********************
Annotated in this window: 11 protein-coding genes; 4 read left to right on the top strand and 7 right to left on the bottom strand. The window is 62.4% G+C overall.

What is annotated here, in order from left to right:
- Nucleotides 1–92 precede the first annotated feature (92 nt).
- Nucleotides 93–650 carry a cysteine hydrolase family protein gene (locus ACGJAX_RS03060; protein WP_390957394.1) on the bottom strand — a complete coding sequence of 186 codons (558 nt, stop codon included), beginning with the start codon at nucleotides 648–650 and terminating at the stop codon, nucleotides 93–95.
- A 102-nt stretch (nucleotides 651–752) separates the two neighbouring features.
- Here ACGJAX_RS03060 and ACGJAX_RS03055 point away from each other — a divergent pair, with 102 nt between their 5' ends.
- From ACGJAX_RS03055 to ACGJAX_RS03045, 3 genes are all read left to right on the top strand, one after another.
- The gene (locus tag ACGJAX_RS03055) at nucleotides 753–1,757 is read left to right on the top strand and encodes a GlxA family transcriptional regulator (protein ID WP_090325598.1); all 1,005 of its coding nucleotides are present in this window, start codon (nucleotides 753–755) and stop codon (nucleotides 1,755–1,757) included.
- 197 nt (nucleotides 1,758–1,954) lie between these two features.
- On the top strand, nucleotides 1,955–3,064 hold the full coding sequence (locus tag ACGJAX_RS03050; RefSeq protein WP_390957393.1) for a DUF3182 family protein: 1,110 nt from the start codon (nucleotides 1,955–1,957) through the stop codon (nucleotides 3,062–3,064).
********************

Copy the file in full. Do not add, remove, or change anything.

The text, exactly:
Annotated in this window: 11 protein-coding genes; 4 read left to right on the top strand and 7 right to left on the bottom strand. The window is 62.4% G+C overall.

What is annotated here, in order from left to right:
- Nucleotides 1–92 precede the first annotated feature (92 nt).
- Nucleotides 93–650 carry a cysteine hydrolase family protein gene (locus ACGJAX_RS03060; protein WP_390957394.1) on the bottom strand — a complete coding sequence of 186 codons (558 nt, stop codon included), beginning with the start codon at nucleotides 648–650 and terminating at the stop codon, nucleotides 93–95.
- A 102-nt stretch (nucleotides 651–752) separates the two neighbouring features.
- Here ACGJAX_RS03060 and ACGJAX_RS03055 point away from each other — a divergent pair, with 102 nt between their 5' ends.
- From ACGJAX_RS03055 to ACGJAX_RS03045, 3 genes are all read left to right on the top strand, one after another.
- The gene (locus tag ACGJAX_RS03055) at nucleotides 753–1,757 is read left to right on the top strand and encodes a GlxA family transcriptional regulator (protein ID WP_090325598.1); all 1,005 of its coding nucleotides are present in this window, start codon (nucleotides 753–755) and stop codon (nucleotides 1,755–1,757) included.
- 197 nt (nucleotides 1,758–1,954) lie between these two features.
- On the top strand, nucleotides 1,955–3,064 hold the full coding sequence (locus tag ACGJAX_RS03050; RefSeq protein WP_390957393.1) for a DUF3182 family protein: 1,110 nt from the start codon (nucleotides 1,955–1,957) through the stop codon (nucleotides 3,062–3,064).